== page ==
Everything had changed. Long gone was the mountain of bones that inspired the island’s first European name, Massacre Island. Some say the bones were scattered throughout the world as people visited the island in the 1700’s. We may never know, but what we do know is that human interest remained on the island for its strategic location into Mobile Bay.
Fast-forward over 300 years. Massacre Island (see previous article) is now known as Dauphin Island. Many say the name Dauphine was the name of royalty in France and was adapted to Dauphin, but dauphin is french word for dolphin, which congregate off the shores of the island.
Today’s modern day explorer no longer needs to arrive by ship, they can arrive by car via a 17,814 foot bridge. That is the method I use as I step foot on the shores of the island that is rich with history.
To the Beach
The white sand of the Gulf was temporarily cool as the heat of the day was still in the future. The sun had yet to rise as sandals displaced the almost 90% quartz sand. The crystals sifted quickly through openings in the sandals, making forward momentum slow.
Waves calmly reached up to the sand which could only be heard, but not seen. Sand dunes were speckled with the long flowing steams of federally protected sea oats, defending the land from the sea. A narrow path lead to the top of the sand dune allowing one to view the great expanse of the Gulf of Mexico.
To the west the beach soon succumbed to the erosive forces of the waves and was slowly dragging a pine forest into its depths. To the east was the remnants of Pelican Island, which had recently merged once again with Dauphin Island.
This small stretch of private beach would soon become the place that would allow a full awaking as I searched the shore each morning not only for shells, but also serenity.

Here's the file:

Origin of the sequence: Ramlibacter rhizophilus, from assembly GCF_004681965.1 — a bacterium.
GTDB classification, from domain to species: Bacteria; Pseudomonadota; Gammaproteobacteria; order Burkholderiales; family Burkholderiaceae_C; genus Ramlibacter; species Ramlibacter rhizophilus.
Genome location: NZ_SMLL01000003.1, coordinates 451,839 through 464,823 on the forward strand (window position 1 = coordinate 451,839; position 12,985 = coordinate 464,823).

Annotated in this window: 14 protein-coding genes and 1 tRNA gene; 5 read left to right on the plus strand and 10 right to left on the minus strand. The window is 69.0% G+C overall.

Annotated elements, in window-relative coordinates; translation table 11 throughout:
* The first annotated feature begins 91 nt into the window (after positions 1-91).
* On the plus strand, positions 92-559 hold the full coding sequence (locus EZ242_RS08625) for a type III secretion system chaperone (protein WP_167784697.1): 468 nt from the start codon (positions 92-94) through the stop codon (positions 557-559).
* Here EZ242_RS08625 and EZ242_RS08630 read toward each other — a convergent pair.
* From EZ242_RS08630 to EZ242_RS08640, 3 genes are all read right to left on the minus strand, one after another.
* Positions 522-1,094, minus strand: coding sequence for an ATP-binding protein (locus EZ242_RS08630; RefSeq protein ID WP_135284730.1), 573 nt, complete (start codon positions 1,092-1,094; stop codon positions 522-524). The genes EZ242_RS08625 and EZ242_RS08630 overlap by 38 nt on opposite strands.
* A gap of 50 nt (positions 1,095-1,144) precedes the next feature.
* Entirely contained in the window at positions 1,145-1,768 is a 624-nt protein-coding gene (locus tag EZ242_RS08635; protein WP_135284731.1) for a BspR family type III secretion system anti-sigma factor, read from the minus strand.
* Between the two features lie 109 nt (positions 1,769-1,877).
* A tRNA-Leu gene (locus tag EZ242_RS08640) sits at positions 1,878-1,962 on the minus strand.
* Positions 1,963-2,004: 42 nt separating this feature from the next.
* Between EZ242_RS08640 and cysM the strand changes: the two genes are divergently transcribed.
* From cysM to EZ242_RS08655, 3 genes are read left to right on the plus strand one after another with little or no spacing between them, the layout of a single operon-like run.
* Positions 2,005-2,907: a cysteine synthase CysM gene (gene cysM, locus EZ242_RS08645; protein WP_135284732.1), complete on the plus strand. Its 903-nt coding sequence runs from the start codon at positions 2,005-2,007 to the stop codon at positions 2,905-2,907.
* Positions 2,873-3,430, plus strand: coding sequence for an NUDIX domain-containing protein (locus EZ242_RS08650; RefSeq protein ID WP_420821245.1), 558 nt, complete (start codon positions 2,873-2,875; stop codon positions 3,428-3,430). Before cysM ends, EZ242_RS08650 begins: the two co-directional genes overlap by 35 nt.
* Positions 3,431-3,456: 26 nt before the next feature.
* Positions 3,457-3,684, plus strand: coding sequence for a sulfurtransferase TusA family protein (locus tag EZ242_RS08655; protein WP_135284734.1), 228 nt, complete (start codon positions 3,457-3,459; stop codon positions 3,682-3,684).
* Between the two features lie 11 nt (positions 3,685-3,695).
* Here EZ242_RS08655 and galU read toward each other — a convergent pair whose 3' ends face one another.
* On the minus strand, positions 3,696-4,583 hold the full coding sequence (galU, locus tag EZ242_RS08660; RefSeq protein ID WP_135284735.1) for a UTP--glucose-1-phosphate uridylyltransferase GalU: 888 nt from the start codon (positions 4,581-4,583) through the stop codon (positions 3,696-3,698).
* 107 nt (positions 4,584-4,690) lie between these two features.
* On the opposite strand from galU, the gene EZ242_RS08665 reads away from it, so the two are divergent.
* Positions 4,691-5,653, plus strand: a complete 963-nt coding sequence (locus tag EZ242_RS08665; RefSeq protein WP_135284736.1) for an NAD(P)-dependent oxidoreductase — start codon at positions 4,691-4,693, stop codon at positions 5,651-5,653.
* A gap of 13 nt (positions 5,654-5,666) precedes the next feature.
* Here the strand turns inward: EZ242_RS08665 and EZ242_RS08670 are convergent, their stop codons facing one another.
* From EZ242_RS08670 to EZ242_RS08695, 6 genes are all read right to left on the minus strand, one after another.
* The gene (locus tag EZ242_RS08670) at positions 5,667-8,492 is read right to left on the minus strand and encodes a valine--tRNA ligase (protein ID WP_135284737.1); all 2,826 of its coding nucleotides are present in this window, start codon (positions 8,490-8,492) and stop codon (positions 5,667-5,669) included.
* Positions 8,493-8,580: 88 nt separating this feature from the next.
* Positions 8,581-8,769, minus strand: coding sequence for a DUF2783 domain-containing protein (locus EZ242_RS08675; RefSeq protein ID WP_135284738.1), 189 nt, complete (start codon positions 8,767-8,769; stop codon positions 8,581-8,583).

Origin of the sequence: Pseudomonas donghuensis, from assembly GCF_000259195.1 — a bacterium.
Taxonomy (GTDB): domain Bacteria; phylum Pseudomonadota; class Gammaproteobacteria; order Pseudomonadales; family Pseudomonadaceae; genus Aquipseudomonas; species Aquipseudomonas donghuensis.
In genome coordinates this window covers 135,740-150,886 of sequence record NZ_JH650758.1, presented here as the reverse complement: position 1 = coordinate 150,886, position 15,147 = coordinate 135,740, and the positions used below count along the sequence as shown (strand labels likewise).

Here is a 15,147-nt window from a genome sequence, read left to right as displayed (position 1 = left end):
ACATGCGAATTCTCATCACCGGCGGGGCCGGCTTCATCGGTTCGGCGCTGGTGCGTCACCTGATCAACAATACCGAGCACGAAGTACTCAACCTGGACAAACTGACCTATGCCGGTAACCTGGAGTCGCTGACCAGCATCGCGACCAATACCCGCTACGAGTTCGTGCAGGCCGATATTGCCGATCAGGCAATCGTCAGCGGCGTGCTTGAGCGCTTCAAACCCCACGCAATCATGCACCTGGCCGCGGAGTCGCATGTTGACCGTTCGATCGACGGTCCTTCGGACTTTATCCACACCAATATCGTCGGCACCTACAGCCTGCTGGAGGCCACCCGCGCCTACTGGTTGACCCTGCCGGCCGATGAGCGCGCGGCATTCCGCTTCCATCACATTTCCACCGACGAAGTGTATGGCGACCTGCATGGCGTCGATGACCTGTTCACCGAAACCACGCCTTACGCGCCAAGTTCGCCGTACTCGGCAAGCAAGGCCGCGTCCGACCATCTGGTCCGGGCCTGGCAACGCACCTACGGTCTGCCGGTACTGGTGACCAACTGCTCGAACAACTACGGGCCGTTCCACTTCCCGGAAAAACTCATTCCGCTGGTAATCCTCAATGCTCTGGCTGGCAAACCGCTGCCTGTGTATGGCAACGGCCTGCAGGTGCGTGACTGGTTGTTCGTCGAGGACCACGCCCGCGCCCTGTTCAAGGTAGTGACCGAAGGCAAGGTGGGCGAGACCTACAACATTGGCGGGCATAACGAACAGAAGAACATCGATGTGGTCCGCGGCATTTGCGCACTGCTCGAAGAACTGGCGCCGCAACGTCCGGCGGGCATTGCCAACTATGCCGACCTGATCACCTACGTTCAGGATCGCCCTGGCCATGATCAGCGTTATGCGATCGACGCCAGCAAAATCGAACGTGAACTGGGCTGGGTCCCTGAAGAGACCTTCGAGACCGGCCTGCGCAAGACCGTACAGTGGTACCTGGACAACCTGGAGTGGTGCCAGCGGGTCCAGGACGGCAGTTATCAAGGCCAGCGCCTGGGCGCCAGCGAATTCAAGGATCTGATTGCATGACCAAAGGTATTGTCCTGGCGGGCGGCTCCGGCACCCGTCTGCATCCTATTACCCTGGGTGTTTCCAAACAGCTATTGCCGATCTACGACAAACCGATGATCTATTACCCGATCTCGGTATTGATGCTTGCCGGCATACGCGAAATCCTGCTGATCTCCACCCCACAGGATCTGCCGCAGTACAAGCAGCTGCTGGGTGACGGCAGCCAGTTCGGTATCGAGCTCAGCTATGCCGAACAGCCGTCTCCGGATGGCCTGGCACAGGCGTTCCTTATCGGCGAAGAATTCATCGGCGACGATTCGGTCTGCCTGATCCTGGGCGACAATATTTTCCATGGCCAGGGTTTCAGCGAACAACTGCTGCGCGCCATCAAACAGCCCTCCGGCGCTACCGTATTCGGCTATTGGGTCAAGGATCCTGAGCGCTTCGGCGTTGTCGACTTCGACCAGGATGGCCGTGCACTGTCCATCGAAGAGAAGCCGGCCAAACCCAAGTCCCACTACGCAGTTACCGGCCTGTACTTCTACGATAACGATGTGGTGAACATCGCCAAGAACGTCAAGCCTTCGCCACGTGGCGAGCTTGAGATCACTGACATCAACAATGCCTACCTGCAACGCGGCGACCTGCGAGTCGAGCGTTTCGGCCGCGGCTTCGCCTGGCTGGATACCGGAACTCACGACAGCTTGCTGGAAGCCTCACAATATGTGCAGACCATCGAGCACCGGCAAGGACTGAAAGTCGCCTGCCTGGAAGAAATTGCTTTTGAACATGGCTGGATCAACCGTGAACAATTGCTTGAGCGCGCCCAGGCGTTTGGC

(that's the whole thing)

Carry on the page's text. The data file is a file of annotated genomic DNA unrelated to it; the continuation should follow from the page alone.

The alarm would bring me out of my deep sleep around 5:20 a.m. Allowing me just enough time to put on my clothes, grab a drink, and head down the block onto a long boardwalk, just minutes before sunrise.
First light has always seemed special when visiting the beach. To me it is a combination of new beginnings, solitude, and just the simple act of exploring the beach to see what the waters had brought to land that day. These tiny accumulation of moments over seven days would leave the biggest impact on what the Gulf means to me.
To Shell or Not to Shell
Our beach was not very giving of its shells. It was located in a cove that protected it from the ravages of Hurricane Katrina. Even though our beach house was only seven feet above sea level it did not receive a drop of rain into its interior during the storm.
This protective cove was not good for finding shells, though. Still I tried every morning. Small shells, less than a dime in size was the primary find. To me this was fine, because my short time here was not truly about finding shells. It was more about slowing down and pushing to the back of thought the demands of everyday life.
The island was conducive to slowing down. It was not your touristy beaches, such as Pensacola or Gulf Shores. There was not even a stop light on the island. There were no fast food restaurants, or a Wal-Mart.
At first I wondered just what I had stepped into. The pace just seemed too slow, but as the days wore on, I also slowed.
I had found in a small 14-mile island, that once held the dreadful name of Massacre Island, a state of being that is hard to come about in our modern society, serenity.
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